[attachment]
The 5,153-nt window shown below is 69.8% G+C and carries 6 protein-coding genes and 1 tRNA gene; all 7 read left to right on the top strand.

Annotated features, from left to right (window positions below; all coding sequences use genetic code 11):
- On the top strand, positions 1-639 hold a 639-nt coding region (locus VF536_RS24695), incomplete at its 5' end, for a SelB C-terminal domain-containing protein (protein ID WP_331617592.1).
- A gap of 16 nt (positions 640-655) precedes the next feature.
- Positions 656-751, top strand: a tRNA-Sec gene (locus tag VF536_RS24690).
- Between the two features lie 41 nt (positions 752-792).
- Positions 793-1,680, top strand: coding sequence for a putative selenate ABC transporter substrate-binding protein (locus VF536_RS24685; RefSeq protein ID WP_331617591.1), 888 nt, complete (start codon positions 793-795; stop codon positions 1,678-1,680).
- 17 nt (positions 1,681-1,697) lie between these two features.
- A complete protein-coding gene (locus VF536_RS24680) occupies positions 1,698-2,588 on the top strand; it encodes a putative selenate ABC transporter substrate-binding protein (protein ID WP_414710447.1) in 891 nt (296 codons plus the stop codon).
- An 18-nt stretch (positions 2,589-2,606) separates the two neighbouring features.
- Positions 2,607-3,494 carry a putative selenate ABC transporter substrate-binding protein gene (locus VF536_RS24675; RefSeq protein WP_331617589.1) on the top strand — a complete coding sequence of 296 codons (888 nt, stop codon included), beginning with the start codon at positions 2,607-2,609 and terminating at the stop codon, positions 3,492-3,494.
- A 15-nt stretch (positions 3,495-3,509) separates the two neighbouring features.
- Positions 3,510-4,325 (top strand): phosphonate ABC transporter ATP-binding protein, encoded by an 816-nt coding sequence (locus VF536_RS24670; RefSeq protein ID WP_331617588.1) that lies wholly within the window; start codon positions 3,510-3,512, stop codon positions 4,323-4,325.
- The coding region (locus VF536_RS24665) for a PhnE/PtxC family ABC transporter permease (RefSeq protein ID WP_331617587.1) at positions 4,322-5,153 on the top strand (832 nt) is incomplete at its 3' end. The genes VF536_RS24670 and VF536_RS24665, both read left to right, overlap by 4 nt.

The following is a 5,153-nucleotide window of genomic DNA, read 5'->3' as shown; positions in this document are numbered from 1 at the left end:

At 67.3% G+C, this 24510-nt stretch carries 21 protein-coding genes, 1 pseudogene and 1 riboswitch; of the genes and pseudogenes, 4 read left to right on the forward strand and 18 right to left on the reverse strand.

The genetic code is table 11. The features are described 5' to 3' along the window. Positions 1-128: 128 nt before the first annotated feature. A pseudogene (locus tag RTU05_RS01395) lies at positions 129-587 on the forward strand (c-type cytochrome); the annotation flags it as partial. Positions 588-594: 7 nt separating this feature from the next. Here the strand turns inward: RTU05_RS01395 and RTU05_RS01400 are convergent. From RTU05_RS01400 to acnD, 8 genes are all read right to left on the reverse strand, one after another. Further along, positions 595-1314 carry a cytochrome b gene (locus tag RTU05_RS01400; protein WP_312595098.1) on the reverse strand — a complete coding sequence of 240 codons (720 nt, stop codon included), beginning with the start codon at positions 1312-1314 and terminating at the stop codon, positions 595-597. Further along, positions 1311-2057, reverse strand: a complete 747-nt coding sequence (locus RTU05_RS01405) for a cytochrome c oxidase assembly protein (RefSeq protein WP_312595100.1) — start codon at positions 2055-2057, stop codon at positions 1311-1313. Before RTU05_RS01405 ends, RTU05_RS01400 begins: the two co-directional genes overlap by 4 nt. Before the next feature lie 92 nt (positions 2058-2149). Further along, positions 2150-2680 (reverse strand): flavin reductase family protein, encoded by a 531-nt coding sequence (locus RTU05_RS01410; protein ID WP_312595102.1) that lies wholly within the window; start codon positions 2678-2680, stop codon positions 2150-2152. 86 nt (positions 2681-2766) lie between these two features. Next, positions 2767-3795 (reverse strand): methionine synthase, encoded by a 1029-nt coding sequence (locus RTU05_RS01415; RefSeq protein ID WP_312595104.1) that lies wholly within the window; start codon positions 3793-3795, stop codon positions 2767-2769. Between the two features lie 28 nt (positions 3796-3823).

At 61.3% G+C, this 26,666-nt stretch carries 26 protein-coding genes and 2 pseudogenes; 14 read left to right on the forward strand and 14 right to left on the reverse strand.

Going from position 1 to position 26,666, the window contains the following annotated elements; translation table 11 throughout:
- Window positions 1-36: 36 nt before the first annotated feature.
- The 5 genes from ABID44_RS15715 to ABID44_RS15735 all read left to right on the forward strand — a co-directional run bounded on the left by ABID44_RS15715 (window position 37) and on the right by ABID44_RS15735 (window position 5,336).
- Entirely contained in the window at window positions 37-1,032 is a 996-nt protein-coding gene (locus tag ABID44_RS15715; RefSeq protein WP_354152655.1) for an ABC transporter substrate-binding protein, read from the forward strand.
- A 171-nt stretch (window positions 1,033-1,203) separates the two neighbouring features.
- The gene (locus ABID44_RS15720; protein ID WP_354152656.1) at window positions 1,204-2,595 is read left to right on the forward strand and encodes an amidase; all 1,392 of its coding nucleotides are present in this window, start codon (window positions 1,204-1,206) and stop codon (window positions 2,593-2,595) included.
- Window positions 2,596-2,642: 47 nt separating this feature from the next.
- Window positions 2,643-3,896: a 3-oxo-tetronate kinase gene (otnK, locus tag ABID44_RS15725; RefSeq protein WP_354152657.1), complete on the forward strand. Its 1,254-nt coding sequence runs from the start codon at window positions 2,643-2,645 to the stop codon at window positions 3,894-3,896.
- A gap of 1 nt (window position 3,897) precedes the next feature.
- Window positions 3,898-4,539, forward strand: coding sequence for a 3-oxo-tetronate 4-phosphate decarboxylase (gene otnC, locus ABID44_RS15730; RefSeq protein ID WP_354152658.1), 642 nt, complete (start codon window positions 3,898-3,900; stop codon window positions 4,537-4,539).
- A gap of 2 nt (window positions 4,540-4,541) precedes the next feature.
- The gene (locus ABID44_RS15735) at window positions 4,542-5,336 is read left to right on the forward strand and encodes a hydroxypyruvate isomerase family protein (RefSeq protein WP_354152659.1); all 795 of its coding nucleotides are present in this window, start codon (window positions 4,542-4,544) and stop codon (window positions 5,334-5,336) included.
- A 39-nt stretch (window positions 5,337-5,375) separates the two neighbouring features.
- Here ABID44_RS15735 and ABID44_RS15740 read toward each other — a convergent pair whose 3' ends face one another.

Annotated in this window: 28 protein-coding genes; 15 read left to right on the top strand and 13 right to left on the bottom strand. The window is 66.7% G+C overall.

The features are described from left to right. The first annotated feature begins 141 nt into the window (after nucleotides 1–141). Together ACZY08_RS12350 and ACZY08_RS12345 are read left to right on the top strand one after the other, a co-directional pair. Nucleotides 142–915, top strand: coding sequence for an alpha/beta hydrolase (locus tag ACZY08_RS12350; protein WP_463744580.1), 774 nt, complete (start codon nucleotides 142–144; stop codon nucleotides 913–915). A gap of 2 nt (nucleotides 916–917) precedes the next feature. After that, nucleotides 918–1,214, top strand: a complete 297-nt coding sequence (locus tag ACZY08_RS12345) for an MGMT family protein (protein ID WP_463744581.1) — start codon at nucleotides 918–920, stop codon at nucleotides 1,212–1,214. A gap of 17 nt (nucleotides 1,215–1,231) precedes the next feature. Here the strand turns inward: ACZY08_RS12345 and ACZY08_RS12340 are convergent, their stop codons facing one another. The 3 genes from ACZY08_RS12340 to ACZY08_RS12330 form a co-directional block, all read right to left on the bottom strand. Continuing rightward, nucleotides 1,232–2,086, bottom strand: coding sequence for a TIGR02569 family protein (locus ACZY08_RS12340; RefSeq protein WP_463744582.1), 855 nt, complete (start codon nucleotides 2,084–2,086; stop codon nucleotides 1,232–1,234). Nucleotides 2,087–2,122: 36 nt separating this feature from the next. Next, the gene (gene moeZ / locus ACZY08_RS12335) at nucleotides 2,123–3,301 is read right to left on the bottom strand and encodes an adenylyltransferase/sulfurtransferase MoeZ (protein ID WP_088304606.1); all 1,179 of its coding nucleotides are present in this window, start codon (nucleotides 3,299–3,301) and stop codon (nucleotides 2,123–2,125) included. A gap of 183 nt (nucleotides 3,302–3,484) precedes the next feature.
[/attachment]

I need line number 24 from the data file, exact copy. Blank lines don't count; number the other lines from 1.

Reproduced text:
- The gene (locus ABID44_RS15720; protein ID WP_354152656.1) at window positions 1,204-2,595 is read left to right on the forward strand and encodes an amidase; all 1,392 of its coding nucleotides are present in this window, start codon (window positions 1,204-1,206) and stop codon (window positions 2,593-2,595) included.